To help me begin, I’m going to bring up Phil’s comment in the former post, in which he brings up some very good points. In order to help me compile just what I’m trying to say however, I’ll start off by saying that I too have chronic illness–in fact it was the onset of this chronic illness that tipped the scales when it came to my shamanic practice. I had leanings most of my life, but it was in 2005 when this thing hit, that the dam really burst open for me. I still have it. No amount of discipline, praying or “mind over matter” will ever make it go away. It’s here, and here to stay for the rest of my life. This doesn’t make me weak, or inadequate, and certainly not incapable of performing the duties in the path I walk. I walk a more ordeal-oriented path as a result–but this wasn’t my choice. Psychological scars also are present, and there are things, mentally and physically, that I will never “get over”.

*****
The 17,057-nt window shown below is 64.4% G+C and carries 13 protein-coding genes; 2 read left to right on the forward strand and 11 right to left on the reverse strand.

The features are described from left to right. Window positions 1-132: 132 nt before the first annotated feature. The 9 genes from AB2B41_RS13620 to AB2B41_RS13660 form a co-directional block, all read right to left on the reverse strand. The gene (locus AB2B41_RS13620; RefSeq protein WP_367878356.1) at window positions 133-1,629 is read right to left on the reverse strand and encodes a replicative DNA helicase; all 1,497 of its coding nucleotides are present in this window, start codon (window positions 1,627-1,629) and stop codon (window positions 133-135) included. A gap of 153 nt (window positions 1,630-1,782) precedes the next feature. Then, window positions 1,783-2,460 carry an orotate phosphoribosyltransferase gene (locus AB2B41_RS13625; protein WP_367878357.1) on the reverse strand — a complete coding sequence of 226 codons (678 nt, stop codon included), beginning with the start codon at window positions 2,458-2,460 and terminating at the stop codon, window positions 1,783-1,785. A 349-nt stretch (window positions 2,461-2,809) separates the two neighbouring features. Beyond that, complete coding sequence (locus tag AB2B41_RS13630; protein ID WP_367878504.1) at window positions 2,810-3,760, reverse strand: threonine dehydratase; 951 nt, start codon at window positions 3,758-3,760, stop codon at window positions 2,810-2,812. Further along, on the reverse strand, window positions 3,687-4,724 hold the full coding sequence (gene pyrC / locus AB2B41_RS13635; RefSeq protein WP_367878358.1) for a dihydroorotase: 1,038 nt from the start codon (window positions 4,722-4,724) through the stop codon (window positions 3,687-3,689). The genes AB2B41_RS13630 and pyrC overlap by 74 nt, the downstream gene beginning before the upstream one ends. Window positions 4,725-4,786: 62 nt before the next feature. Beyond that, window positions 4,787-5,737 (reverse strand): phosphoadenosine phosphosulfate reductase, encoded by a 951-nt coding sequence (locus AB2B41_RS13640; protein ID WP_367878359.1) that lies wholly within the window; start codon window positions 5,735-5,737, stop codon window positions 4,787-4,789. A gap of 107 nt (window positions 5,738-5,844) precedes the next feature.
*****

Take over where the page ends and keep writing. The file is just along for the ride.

Or, to put it this way: Certain things never will be gotten over–and no one should ever expect you to.
Sometimes it is only in the presence of injury, disease and related hardship that true knowledge can fully blossom.
In fact, this is one of the reasons why I always detested and despised the New Age drek The Secret or the Christian Purpose Driven Life, or otherwise related ‘name-it-and-claim-it’ philosophies. No matter how skilled a magician you are, or how hard you pray or how disciplined you are…shit happens. It just happens. It’s what you do with that shit, what you transmute it into, that matters.
Phil’s quote in his one reply was quite handy in this: